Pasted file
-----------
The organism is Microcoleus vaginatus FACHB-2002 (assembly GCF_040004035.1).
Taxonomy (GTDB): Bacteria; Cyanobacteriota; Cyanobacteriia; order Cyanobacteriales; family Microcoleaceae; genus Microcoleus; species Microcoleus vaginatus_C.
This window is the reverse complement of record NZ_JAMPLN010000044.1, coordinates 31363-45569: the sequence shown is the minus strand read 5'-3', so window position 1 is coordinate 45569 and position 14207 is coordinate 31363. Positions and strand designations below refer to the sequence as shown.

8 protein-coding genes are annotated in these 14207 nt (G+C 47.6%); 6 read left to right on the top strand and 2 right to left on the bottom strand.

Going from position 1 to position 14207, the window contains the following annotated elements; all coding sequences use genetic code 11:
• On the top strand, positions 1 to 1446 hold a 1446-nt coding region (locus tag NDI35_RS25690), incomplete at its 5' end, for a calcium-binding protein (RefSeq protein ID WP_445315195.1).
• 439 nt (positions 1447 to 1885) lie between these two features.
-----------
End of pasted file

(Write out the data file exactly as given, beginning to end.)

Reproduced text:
The organism is Microcoleus vaginatus FACHB-2002 (assembly GCF_040004035.1).
Taxonomy (GTDB): Bacteria; Cyanobacteriota; Cyanobacteriia; order Cyanobacteriales; family Microcoleaceae; genus Microcoleus; species Microcoleus vaginatus_C.
This window is the reverse complement of record NZ_JAMPLN010000044.1, coordinates 31363-45569: the sequence shown is the minus strand read 5'-3', so window position 1 is coordinate 45569 and position 14207 is coordinate 31363. Positions and strand designations below refer to the sequence as shown.

8 protein-coding genes are annotated in these 14207 nt (G+C 47.6%); 6 read left to right on the top strand and 2 right to left on the bottom strand.

Going from position 1 to position 14207, the window contains the following annotated elements; all coding sequences use genetic code 11:
• On the top strand, positions 1 to 1446 hold a 1446-nt coding region (locus tag NDI35_RS25690), incomplete at its 5' end, for a calcium-binding protein (RefSeq protein ID WP_445315195.1).
• 439 nt (positions 1447 to 1885) lie between these two features.